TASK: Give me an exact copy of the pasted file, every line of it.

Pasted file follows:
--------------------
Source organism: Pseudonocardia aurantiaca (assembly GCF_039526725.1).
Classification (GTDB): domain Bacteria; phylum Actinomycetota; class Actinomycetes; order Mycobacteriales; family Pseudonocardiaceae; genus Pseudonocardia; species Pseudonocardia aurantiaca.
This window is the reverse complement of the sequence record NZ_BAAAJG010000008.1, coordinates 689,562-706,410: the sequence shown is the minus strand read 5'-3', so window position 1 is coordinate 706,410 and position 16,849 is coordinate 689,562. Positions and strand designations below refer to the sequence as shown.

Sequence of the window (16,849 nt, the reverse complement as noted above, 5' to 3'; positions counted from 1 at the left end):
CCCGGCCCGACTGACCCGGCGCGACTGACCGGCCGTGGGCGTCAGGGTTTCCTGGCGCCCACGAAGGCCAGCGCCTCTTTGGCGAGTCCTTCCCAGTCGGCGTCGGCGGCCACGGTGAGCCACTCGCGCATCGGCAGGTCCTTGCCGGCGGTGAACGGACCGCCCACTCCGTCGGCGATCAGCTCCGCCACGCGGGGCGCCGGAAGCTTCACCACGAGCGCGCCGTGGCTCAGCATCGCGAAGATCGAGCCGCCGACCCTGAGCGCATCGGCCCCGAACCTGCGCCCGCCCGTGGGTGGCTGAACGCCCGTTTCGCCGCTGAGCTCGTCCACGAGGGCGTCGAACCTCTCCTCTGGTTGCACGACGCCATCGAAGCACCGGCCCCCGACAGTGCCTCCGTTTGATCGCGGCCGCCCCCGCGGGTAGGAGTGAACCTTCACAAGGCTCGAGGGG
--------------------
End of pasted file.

Source organism: Pseudonocardia aurantiaca (assembly GCF_039526725.1).
Classification (GTDB): domain Bacteria; phylum Actinomycetota; class Actinomycetes; order Mycobacteriales; family Pseudonocardiaceae; genus Pseudonocardia; species Pseudonocardia aurantiaca.
This window is the reverse complement of the sequence record NZ_BAAAJG010000008.1, coordinates 689,562-706,410: the sequence shown is the minus strand read 5'-3', so window position 1 is coordinate 706,410 and position 16,849 is coordinate 689,562. Positions and strand designations below refer to the sequence as shown.

Sequence of the window (16,849 nt, the reverse complement as noted above, 5' to 3'; positions counted from 1 at the left end):
CCCGGCCCGACTGACCCGGCGCGACTGACCGGCCGTGGGCGTCAGGGTTTCCTGGCGCCCACGAAGGCCAGCGCCTCTTTGGCGAGTCCTTCCCAGTCGGCGTCGGCGGCCACGGTGAGCCACTCGCGCATCGGCAGGTCCTTGCCGGCGGTGAACGGACCGCCCACTCCGTCGGCGATCAGCTCCGCCACGCGGGGCGCCGGAAGCTTCACCACGAGCGCGCCGTGGCTCAGCATCGCGAAGATCGAGCCGCCGACCCTGAGCGCATCGGCCCCGAACCTGCGCCCGCCCGTGGGTGGCTGAACGCCCGTTTCGCCGCTGAGCTCGTCCACGAGGGCGTCGAACCTCTCCTCTGGTTGCACGACGCCATCGAAGCACCGGCCCCCGACAGTGCCTCCGTTTGATCGCGGCCGCCCCCGCGGGTAGGAGTGAACCTTCACAAGGCTCGAGGGG